3. Lemons are one of the only fruits I’ll use my juicer for. I like to take about six lemons, juice them, and drink the straight juice without water.

4. The fourth way is to add a bunch of slices of lemon to some ice water, let it sit for a couple of hours, and you’ll have a tasty drink in no time…and one that won’t shorten your telomeres.

To Your Good Health,
Al Sears, MD
______________________________________________________________________________

Resources:

1. Leung C, Laraia B, Needham B, Rehkopf D, Adler N, Lin J, Blackburn E, Epel E. “Soda and Cell Aging: Associations Between Sugar-Sweetened Beverage Consumption and Leukocyte Telomere Length in Healthy Adults From the National Health and Nutrition Examination Surveys.” Am J Public Health. 2014;e1-e7.

Tags: 

Some Shrooms for Your Brain

By: Dr. Al Sears, MDSun

I like to study in the morning after I do my PACE workout. It’s quiet, and the sun I get on my back patio here in South Florida is warm and pleasant early in the morning.

It feels like my own personal bottle of vitamin D shining down on my skin. I thought about that yesterday in particular as I was reading up on the newest research on Alzheimer’s disease and how I can help my patients and their spouses.

I get a lot of patients who come to me saying their mother or husband has the disease, and what can I do to help them? As I was browsing one database, I came across a new study in the prestigious journal Neurology.

Researchers from Exeter University in England and the University of Michigan followed 1658 people who were healthy when the study started, with no dementia or Alzheimer’s. Of the 141 people who developed dementia or Alzheimer’s, they found a shocking 225% greater risk for people who got the least vitamin D.(1)

If you’ve been receiving my letters to you for a while now, you’ve read a lot about vitamin D for its role in health. It prevents 17 different kinds of cancers, and helps you build strong bones so you can avoid osteoporosis.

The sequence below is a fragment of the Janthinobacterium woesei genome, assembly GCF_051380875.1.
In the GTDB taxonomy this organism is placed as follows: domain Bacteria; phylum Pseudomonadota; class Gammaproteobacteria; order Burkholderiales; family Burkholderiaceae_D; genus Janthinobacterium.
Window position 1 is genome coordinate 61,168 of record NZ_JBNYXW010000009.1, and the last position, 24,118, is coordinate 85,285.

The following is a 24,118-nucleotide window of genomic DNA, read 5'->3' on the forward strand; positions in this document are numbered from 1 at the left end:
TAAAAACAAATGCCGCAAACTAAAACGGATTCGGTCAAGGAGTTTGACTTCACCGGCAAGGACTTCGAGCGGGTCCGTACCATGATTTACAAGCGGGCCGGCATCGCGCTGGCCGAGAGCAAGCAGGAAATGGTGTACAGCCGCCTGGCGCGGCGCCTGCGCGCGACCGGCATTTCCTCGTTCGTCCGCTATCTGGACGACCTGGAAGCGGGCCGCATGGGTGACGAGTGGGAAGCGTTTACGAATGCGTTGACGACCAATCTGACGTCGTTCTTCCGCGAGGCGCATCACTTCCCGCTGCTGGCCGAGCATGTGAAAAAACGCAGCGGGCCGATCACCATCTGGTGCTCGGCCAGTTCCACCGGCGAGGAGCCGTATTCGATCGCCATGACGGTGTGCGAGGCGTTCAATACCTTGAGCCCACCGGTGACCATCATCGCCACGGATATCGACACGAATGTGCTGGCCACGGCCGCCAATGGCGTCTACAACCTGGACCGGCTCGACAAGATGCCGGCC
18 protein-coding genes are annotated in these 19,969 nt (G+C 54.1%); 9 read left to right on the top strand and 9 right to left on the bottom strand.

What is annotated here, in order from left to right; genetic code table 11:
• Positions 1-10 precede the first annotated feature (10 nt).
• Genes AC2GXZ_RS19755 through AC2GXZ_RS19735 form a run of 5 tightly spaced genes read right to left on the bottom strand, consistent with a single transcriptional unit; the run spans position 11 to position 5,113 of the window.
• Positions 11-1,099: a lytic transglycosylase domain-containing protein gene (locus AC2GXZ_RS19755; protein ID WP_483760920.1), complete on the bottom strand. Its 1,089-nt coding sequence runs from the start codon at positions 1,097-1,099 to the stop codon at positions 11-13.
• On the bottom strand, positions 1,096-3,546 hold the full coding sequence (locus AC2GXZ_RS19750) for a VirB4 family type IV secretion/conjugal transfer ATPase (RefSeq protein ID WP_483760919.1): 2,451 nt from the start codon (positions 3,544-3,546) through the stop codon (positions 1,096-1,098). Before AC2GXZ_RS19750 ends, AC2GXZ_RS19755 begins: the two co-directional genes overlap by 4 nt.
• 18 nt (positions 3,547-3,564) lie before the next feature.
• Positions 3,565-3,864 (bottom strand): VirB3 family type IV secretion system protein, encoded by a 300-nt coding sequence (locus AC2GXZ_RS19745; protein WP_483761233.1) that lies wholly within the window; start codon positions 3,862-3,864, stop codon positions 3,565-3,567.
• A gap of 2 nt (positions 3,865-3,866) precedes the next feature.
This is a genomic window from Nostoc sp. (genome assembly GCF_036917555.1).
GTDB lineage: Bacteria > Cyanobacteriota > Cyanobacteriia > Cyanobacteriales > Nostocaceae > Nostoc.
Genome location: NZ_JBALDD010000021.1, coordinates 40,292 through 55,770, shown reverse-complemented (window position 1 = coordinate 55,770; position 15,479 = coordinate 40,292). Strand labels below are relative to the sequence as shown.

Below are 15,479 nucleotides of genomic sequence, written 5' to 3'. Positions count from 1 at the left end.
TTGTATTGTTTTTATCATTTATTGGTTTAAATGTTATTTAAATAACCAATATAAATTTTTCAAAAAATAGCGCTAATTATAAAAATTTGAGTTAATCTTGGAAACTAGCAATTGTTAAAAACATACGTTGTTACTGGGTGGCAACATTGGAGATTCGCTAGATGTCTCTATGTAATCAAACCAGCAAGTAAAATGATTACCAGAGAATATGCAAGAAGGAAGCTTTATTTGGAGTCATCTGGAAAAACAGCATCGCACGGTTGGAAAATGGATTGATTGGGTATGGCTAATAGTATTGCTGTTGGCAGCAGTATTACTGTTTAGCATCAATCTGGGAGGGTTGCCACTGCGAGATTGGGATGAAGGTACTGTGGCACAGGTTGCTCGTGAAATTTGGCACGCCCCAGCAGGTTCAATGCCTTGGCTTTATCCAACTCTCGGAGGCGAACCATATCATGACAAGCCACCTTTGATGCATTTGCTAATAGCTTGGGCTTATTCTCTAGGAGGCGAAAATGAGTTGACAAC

Vitamin D also lowers inflammation, improves mood, boosts your immune system, lowers your risk of heart disease, and helps prevent diabetes.

And here we have another piece of evidence that staying out of the sun – our main source of vitamin D – is contributing to many of the diseases that are the most prevalent today. People with Crohn’s disease, osteoporosis, prostate cancer, breast cancer and those who have heart attacks are also overwhelmingly short on vitamin D.

Problem is, if you don’t live in South Florida or another very sunny place, it’s going to be tough to get all the vitamin D you need for optimal health just from sunlight.

A study done in the city of Calgary – one of the sunniest places in Canada – almost every person measured had a vitamin D deficiency … 97 percent of them! It prompted Canadian authorities to encourage more vitamin D intake.(2)

In the study I mentioned earlier, the group of people that had the least occurrence of Alzheimer’s had a blood level much higher than what mainstream medicine recommends. The current national guideline that says minimum blood serum should be 20 ng/ml, which would mean getting 600 IU a day. The people who avoided Alzheimer’s got much more vitamin D.

So how do you get enough vitamin D to help prevent diseases like Alzheimer’s?

I still recommend you go outside for 20 minutes in full sunlight every day if you can. Take a walk for 20 minutes or do some exercise. Sit on a bench and read the morning paper. Or sit outside and read or study for a bit, like I do.

I also recommend you stay away from commercial sunblocks. They can have toxic ingredients that may increase your risk of cancer … plus they stop you from making vitamin D from sunlight.

If you can’t get outside, or if you live someplace that doesn’t have enough sun, you can do something to boost your vitamin D that I learned years ago but I haven’t talked about a whole lot.

You already know that your skin makes vitamin D in response to sunlight shining on it. But what you may not know is that mushrooms, even after they’re picked, can do the same trick.

In fact, a few years ago I enjoyed reading the book Mycelium Running: How Mushrooms Can Help Save the World by mycologist Paul Stamets. He knows so much about mushrooms and health that he’s now an advisor at the Program of Integrative Medicine at the University of Arizona Medical School.

I already knew mushrooms are the only vegetable with vitamin D. But Stamets did a study where he picked shiitake mushrooms that had been grown indoors and placed them gills-up in the sunlight for six hours. Their vitamin D content shot up from around 110 IU of vitamin D per 100 grams to a pretty remarkable 46,000 IU.(3)

That means all you have to do is eat around 10 grams of sun-dried mushrooms to get at least the 5,000 IU a day I recommend. For cancer and Alzheimer’s prevention and brain health, try to get at least 10,000 IU (1 IU is equal to 40 micrograms).

Drying and storing the mushrooms is pretty easy to do.

  1. First, I get some fresh organic shiitake mushrooms (you can also try maitake, shimeji, or oyster mushrooms if you like) from my local produce stand.